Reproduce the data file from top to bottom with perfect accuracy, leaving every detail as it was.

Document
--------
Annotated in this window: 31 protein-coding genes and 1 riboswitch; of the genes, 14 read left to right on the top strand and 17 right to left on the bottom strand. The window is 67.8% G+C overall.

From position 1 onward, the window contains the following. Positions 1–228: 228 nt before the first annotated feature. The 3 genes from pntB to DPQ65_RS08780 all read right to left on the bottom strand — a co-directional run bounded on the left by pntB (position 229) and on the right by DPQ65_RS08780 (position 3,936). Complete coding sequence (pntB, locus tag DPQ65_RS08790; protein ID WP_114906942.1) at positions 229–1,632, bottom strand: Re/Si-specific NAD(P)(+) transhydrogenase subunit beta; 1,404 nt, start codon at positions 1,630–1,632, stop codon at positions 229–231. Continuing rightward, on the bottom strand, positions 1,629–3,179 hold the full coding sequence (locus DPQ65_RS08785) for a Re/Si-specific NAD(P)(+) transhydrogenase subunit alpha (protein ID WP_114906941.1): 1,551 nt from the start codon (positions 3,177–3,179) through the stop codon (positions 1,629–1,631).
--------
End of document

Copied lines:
Annotated in this window: 31 protein-coding genes and 1 riboswitch; of the genes, 14 read left to right on the top strand and 17 right to left on the bottom strand. The window is 67.8% G+C overall.

From position 1 onward, the window contains the following. Positions 1–228: 228 nt before the first annotated feature. The 3 genes from pntB to DPQ65_RS08780 all read right to left on the bottom strand — a co-directional run bounded on the left by pntB (position 229) and on the right by DPQ65_RS08780 (position 3,936). Complete coding sequence (pntB, locus tag DPQ65_RS08790; protein ID WP_114906942.1) at positions 229–1,632, bottom strand: Re/Si-specific NAD(P)(+) transhydrogenase subunit beta; 1,404 nt, start codon at positions 1,630–1,632, stop codon at positions 229–231. Continuing rightward, on the bottom strand, positions 1,629–3,179 hold the full coding sequence (locus DPQ65_RS08785) for a Re/Si-specific NAD(P)(+) transhydrogenase subunit alpha (protein ID WP_114906941.1): 1,551 nt from the start codon (positions 3,177–3,179) through the stop codon (positions 1,629–1,631).